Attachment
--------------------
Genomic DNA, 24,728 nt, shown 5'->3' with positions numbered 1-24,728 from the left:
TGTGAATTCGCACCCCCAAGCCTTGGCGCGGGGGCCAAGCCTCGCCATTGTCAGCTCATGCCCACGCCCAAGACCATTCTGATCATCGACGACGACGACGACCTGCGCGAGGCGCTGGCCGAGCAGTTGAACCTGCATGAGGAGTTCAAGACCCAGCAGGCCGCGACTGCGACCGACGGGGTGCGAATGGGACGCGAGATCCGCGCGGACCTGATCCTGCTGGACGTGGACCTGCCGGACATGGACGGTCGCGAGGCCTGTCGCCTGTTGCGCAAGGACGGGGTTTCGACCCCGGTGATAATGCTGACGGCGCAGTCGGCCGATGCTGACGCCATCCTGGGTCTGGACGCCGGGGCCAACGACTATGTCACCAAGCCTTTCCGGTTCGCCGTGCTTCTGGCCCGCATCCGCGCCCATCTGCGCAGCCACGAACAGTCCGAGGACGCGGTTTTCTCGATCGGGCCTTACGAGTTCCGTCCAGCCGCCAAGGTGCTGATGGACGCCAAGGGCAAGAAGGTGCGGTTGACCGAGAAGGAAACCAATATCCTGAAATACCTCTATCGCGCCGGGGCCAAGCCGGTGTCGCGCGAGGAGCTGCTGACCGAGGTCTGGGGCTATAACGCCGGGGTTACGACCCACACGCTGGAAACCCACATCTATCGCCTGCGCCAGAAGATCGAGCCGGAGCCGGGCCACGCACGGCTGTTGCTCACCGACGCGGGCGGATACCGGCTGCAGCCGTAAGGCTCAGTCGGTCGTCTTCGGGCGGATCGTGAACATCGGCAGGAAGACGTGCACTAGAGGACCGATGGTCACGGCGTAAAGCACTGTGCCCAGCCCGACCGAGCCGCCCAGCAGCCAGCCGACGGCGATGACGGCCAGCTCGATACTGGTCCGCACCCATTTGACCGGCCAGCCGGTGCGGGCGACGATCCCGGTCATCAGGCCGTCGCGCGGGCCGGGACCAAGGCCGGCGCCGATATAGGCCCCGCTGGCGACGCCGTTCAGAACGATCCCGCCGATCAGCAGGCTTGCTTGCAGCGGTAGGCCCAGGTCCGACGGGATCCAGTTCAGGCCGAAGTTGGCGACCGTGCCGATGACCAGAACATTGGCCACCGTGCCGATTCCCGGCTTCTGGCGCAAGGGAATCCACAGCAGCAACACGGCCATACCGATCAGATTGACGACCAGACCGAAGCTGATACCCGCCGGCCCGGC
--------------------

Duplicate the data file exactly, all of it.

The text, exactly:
Genomic DNA, 24,728 nt, shown 5'->3' with positions numbered 1-24,728 from the left:
TGTGAATTCGCACCCCCAAGCCTTGGCGCGGGGGCCAAGCCTCGCCATTGTCAGCTCATGCCCACGCCCAAGACCATTCTGATCATCGACGACGACGACGACCTGCGCGAGGCGCTGGCCGAGCAGTTGAACCTGCATGAGGAGTTCAAGACCCAGCAGGCCGCGACTGCGACCGACGGGGTGCGAATGGGACGCGAGATCCGCGCGGACCTGATCCTGCTGGACGTGGACCTGCCGGACATGGACGGTCGCGAGGCCTGTCGCCTGTTGCGCAAGGACGGGGTTTCGACCCCGGTGATAATGCTGACGGCGCAGTCGGCCGATGCTGACGCCATCCTGGGTCTGGACGCCGGGGCCAACGACTATGTCACCAAGCCTTTCCGGTTCGCCGTGCTTCTGGCCCGCATCCGCGCCCATCTGCGCAGCCACGAACAGTCCGAGGACGCGGTTTTCTCGATCGGGCCTTACGAGTTCCGTCCAGCCGCCAAGGTGCTGATGGACGCCAAGGGCAAGAAGGTGCGGTTGACCGAGAAGGAAACCAATATCCTGAAATACCTCTATCGCGCCGGGGCCAAGCCGGTGTCGCGCGAGGAGCTGCTGACCGAGGTCTGGGGCTATAACGCCGGGGTTACGACCCACACGCTGGAAACCCACATCTATCGCCTGCGCCAGAAGATCGAGCCGGAGCCGGGCCACGCACGGCTGTTGCTCACCGACGCGGGCGGATACCGGCTGCAGCCGTAAGGCTCAGTCGGTCGTCTTCGGGCGGATCGTGAACATCGGCAGGAAGACGTGCACTAGAGGACCGATGGTCACGGCGTAAAGCACTGTGCCCAGCCCGACCGAGCCGCCCAGCAGCCAGCCGACGGCGATGACGGCCAGCTCGATACTGGTCCGCACCCATTTGACCGGCCAGCCGGTGCGGGCGACGATCCCGGTCATCAGGCCGTCGCGCGGGCCGGGACCAAGGCCGGCGCCGATATAGGCCCCGCTGGCGACGCCGTTCAGAACGATCCCGCCGATCAGCAGGCTTGCTTGCAGCGGTAGGCCCAGGTCCGACGGGATCCAGTTCAGGCCGAAGTTGGCGACCGTGCCGATGACCAGAACATTGGCCACCGTGCCGATTCCCGGCTTCTGGCGCAAGGGAATCCACAGCAGCAACACGGCCATACCGATCAGATTGACGACCAGACCGAAGCTGATACCCGCCGGCCCGGC